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  22. C. Blomquist (1975). The Teaching of Medical Ethics in Sweden. Journal of Medical Ethics 1 (2):96-103.score: 78.0
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  23. Alastair V. Campbell (ed.) (1997). Medical Ethics. Oxford University Press.score: 78.0
    This book is intended as a practical introduction to the ethical problems which doctors and other health professionals can expect to encounter in their practice. It is divided into three parts: ethical foundations, clinical ethics, and medicine and society. The authors incorporate new chapters on topics such as theories of medical ethics, cultural aspects of medicine, genetic dilemmas, aging, dementia and mortality, research ethics, justice and health care (including an examination of resource allocation), and medicine, ethics and medical (...)
     
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  24. T. Hope (1999). Empirical Medical Ethics. Journal of Medical Ethics 25 (3):219-220.score: 78.0
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  25. David Lloyd (2005). Cases in Medical Ethics and Law. Cambridge University Press.score: 78.0
    This interactive independent teaching and learning tutorial can be used by individuals or small groups and takes a problem-based-learning approach to the complex legal and ethical issues raised by six scenarios. Based on real cases clearly demonstrating the problems arising from recent medical advancements, the cases cover reproductive technology, consent, genetic screening, participation in research trials, paternity and confidentiality. Additional features of the CD-ROM are a comprehensive glossary, cross-references to The Cambridge Medical Ethics Workbook and definitions from the (...)
     
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  26. Edmond A. Murphy (1997). Underpinnings of Medical Ethics. Johns Hopkins University Press.score: 78.0
    Thus far in the development of the discipline of medical ethics, the overriding concern has been with solutions to specific problems. But discussion is hampered by lack of understanding of the scope and methodology of medical ethics, and its scientific and philosophical basis. In Underpinnings of Medical Ethics Edmond A. Murphy, James J. Butzow, and Edward L. Suarez-Murias offer much-needed clarification of the purview, ontological basis, and methodology of a medical ethics that is to be comprehensive (...)
     
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  27. D. Ojanuga (1993). The Medical Ethics of the 'Father of Gynaecology', Dr J Marion Sims. Journal of Medical Ethics 19 (1):28-31.score: 78.0
    Vesico-vaginal fistula (VVF) was a common ailment among American women in the 19th century. Prior to that time, no successful surgery had been developed for the cure of this condition until Dr J Marion Sims perfected a successful surgical technique in 1849. Dr Sims used female slaves as research subjects over a four-year period of experimentation (1845-1849). This paper discusses the controversy surrounding his use of powerless women and whether his actions were acceptable during that historical period.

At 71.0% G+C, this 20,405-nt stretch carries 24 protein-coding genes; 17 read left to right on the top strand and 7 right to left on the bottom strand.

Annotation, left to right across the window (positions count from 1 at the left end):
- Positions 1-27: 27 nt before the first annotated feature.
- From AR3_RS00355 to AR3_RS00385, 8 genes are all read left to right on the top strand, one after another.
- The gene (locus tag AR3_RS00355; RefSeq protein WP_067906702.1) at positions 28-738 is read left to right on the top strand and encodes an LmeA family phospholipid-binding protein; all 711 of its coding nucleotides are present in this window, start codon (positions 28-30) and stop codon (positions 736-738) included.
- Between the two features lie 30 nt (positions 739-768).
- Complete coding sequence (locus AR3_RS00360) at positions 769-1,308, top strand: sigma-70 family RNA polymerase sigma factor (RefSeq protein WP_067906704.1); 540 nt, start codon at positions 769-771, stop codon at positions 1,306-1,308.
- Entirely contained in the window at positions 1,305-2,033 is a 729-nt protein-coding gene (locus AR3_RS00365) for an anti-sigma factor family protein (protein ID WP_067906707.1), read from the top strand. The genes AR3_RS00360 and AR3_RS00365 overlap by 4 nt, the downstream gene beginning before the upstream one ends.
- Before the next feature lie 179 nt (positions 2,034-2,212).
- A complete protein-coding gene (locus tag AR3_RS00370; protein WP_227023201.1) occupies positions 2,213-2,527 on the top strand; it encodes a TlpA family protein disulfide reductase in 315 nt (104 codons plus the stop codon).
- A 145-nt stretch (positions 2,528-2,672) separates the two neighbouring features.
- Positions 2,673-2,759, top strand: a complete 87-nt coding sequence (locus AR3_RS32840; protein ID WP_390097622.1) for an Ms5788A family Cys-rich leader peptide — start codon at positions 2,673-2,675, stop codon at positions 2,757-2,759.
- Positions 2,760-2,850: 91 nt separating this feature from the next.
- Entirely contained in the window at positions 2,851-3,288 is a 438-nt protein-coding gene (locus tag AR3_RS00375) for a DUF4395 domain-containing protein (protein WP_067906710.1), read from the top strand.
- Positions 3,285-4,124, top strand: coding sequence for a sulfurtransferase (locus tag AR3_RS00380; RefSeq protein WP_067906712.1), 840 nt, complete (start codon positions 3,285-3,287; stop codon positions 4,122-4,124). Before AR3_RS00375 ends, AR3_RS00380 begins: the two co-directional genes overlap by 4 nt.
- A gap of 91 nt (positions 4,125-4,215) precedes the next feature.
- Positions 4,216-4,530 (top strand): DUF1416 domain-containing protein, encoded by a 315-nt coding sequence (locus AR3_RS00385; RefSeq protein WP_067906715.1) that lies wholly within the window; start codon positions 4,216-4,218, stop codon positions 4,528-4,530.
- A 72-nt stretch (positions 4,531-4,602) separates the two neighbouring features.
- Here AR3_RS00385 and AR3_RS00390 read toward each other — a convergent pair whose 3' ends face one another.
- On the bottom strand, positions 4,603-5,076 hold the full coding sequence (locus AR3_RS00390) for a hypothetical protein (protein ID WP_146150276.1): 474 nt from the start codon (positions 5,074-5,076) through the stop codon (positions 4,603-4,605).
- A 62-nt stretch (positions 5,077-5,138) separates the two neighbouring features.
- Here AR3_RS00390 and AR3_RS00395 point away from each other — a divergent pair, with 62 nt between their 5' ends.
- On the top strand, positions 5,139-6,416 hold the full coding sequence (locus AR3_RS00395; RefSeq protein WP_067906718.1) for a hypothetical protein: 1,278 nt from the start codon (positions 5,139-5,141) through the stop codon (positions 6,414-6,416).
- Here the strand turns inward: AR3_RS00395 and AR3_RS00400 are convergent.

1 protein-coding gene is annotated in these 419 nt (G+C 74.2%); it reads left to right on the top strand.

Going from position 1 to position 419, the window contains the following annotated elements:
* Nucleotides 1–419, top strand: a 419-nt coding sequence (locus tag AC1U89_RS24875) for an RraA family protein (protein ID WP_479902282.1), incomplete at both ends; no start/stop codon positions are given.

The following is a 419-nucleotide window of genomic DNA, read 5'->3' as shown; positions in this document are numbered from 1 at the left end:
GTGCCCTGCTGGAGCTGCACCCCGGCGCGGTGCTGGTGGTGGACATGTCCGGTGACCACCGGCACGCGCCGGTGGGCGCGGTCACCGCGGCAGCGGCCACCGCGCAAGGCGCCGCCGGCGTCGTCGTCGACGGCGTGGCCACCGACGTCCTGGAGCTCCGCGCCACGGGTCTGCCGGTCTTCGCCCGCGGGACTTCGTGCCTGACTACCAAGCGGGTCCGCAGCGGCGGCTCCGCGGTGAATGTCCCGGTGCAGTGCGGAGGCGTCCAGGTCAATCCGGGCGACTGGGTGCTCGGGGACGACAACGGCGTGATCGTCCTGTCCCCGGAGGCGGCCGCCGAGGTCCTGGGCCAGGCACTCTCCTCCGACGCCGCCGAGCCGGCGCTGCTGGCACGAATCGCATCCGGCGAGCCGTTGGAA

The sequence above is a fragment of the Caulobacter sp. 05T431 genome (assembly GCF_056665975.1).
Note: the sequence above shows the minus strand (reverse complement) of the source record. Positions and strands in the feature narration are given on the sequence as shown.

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  28. Andrew Papanikitas (2013). Medical Ethics and Sociology. Elsevier/Mosby.score: 78.0
    Foundations of medical ethics and law -- Professionalism and medical ethics -- The doctor, the patient, and society -- Ethics and law at the beginning and end of life -- Healthcare commissioning and resource allocation -- Introduction to sociology and disease -- Experience of health and illness -- Organization of health care provision in the UK -- Inequalities in health and health care provision -- Epidemiology and public health -- Clinical governance.
     
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  29. Rosamond Rhodes, Leslie Francis & Anita Silvers (eds.) (2007). The Blackwell Guide to Medical Ethics. Blackwell Pub..score: 78.0
    The Blackwell Guide to Medical Ethics is a guide to the complex literature written on the increasingly dense topic of ethics in relation to the new technologies of medicine. Examines the key ethical issues and debates which have resulted from the rapid advances in biomedical technology Brings together the leading scholars from a wide range of disciplines, including philosophy, medicine, theology and law, to discuss these issues Tackles such topics as ending life, patient choice, selling body parts, resourcing and (...)
     
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  30. R. V. Short (1975). Focus: Current Issues in Medical Ethics. Journal of Medical Ethics 1 (2):56-58.score: 78.0
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  31. Robert M. Veatch (2005). Disrupted Dialogue: Medical Ethics and the Collapse of Physician-Humanist Communication (1770-1980). Oxford University Press.score: 78.0
    Medical ethics changed dramatically in the past 30 years because physicians and humanists actively engaged each other in discussions that sometimes led to confrontation and controversy, but usually have improved the quality of medical decision-making. Before then medical ethics had been isolated for almost two centuries from the larger philosophical, social, and religious controversies of the time. There was, however, an earlier period where leaders in medicine and in the humanities worked closely together and both fields were (...)
     
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  32. N. Zurak, D. Derezic & G. Pavlekovic (1999). Students' Opinions on the Medical Ethics Course in the Medical School Curriculum. Journal of Medical Ethics 25 (1):61-62.score: 78.0
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  33. Marcel J. H. Kenter (2009). Regulating Human Participants Protection in Medical Research and the Accreditation of Medical Research Ethics Committees in the Netherlands. Journal of Academic Ethics 7 (1-2):33-43.score: 75.0